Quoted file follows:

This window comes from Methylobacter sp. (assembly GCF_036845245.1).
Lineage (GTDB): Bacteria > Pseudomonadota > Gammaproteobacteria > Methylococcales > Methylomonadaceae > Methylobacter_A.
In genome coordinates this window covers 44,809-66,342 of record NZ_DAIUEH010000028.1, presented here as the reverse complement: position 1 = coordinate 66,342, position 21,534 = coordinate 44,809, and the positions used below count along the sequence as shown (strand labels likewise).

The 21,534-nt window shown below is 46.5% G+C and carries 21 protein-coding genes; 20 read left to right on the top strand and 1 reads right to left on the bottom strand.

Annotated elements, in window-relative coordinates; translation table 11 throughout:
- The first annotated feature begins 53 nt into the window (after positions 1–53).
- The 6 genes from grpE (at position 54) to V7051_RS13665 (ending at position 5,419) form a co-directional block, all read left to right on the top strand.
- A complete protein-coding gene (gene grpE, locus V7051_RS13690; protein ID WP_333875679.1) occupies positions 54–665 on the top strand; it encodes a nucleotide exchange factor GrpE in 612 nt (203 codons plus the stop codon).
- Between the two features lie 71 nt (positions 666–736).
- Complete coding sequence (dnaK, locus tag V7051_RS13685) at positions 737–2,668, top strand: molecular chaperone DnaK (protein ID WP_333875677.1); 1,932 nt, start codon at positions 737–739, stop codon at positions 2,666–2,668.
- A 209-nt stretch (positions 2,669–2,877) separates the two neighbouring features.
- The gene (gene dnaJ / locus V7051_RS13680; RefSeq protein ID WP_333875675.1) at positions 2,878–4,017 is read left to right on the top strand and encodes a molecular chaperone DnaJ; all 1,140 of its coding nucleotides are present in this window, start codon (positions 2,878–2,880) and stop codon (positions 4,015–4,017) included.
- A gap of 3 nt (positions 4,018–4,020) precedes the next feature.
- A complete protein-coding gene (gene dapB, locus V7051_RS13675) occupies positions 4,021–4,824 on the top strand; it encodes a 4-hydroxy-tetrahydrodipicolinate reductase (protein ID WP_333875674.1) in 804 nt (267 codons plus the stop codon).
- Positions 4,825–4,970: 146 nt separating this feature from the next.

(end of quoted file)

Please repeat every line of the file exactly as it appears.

This window comes from Methylobacter sp. (assembly GCF_036845245.1).
Lineage (GTDB): Bacteria > Pseudomonadota > Gammaproteobacteria > Methylococcales > Methylomonadaceae > Methylobacter_A.
In genome coordinates this window covers 44,809-66,342 of record NZ_DAIUEH010000028.1, presented here as the reverse complement: position 1 = coordinate 66,342, position 21,534 = coordinate 44,809, and the positions used below count along the sequence as shown (strand labels likewise).

The 21,534-nt window shown below is 46.5% G+C and carries 21 protein-coding genes; 20 read left to right on the top strand and 1 reads right to left on the bottom strand.

Annotated elements, in window-relative coordinates; translation table 11 throughout:
- The first annotated feature begins 53 nt into the window (after positions 1–53).
- The 6 genes from grpE (at position 54) to V7051_RS13665 (ending at position 5,419) form a co-directional block, all read left to right on the top strand.
- A complete protein-coding gene (gene grpE, locus V7051_RS13690; protein ID WP_333875679.1) occupies positions 54–665 on the top strand; it encodes a nucleotide exchange factor GrpE in 612 nt (203 codons plus the stop codon).
- Between the two features lie 71 nt (positions 666–736).
- Complete coding sequence (dnaK, locus tag V7051_RS13685) at positions 737–2,668, top strand: molecular chaperone DnaK (protein ID WP_333875677.1); 1,932 nt, start codon at positions 737–739, stop codon at positions 2,666–2,668.
- A 209-nt stretch (positions 2,669–2,877) separates the two neighbouring features.
- The gene (gene dnaJ / locus V7051_RS13680; RefSeq protein ID WP_333875675.1) at positions 2,878–4,017 is read left to right on the top strand and encodes a molecular chaperone DnaJ; all 1,140 of its coding nucleotides are present in this window, start codon (positions 2,878–2,880) and stop codon (positions 4,015–4,017) included.
- A gap of 3 nt (positions 4,018–4,020) precedes the next feature.
- A complete protein-coding gene (gene dapB, locus V7051_RS13675) occupies positions 4,021–4,824 on the top strand; it encodes a 4-hydroxy-tetrahydrodipicolinate reductase (protein ID WP_333875674.1) in 804 nt (267 codons plus the stop codon).
- Positions 4,825–4,970: 146 nt separating this feature from the next.